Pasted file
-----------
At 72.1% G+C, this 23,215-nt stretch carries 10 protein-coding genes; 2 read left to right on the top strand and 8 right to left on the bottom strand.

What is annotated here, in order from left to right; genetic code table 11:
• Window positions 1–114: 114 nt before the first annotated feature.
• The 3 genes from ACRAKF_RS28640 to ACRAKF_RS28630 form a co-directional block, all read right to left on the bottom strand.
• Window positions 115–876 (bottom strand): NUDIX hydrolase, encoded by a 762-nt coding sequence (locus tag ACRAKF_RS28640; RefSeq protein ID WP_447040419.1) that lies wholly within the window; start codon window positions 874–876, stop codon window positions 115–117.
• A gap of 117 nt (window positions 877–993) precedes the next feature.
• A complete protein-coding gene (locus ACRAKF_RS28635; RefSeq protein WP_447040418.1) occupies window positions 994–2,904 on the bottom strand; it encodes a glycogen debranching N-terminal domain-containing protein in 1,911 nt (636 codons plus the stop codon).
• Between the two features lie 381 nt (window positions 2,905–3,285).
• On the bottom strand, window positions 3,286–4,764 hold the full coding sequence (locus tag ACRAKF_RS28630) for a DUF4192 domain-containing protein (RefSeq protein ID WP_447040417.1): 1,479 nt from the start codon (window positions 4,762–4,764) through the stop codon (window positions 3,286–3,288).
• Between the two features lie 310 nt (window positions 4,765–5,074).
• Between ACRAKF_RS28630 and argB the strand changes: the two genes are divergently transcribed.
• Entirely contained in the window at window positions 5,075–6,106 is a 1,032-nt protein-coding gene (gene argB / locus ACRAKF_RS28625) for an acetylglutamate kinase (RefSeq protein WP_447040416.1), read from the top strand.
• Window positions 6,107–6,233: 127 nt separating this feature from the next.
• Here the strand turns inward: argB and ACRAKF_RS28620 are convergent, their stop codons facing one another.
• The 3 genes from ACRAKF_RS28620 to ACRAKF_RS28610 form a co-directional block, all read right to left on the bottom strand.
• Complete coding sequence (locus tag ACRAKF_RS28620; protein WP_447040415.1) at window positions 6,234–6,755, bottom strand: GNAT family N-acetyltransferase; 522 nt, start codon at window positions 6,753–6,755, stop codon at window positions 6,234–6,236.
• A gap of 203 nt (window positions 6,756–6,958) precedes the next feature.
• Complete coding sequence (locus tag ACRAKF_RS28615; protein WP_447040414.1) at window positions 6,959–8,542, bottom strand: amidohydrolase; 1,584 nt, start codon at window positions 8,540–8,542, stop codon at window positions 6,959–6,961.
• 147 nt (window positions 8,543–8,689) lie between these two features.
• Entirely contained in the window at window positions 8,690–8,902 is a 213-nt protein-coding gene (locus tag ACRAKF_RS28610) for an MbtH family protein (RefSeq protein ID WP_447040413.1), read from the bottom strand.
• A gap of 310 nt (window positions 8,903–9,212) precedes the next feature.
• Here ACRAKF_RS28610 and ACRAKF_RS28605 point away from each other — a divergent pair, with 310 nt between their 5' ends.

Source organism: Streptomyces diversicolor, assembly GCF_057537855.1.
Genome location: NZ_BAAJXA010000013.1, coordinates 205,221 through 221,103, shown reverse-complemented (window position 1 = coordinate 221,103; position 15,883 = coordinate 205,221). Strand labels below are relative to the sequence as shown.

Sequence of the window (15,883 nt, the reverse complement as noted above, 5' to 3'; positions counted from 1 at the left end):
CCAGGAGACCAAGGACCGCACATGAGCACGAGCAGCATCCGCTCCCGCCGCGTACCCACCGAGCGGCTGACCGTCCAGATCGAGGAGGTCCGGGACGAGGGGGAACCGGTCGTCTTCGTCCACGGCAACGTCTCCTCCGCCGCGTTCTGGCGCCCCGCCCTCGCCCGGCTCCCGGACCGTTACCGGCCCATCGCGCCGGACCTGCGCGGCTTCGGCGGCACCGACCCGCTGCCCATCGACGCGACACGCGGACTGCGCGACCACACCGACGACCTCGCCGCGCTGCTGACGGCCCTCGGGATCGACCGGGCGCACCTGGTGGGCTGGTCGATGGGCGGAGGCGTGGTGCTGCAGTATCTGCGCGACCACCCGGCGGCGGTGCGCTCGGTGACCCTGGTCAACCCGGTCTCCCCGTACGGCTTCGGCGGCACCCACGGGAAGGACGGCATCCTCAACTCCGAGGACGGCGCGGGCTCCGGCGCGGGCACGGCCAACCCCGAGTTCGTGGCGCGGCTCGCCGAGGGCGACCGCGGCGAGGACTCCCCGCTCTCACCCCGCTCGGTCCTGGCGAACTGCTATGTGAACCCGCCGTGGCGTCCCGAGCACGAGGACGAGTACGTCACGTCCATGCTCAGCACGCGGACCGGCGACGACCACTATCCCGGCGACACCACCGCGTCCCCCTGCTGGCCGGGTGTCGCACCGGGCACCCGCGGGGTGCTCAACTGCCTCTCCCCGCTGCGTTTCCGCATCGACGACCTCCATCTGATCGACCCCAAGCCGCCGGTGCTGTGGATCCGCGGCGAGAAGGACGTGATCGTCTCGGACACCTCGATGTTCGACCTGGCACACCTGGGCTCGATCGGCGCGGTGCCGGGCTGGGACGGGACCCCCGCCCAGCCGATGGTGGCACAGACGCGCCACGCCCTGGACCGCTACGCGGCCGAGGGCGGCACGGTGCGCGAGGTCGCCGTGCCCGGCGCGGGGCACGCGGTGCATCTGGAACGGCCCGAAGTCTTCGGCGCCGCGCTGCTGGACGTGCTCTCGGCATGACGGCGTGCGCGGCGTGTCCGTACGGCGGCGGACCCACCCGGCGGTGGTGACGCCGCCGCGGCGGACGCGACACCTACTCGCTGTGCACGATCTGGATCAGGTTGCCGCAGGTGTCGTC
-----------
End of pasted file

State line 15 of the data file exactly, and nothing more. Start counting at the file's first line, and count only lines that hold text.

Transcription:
• The 3 genes from ACRAKF_RS28620 to ACRAKF_RS28610 form a co-directional block, all read right to left on the bottom strand.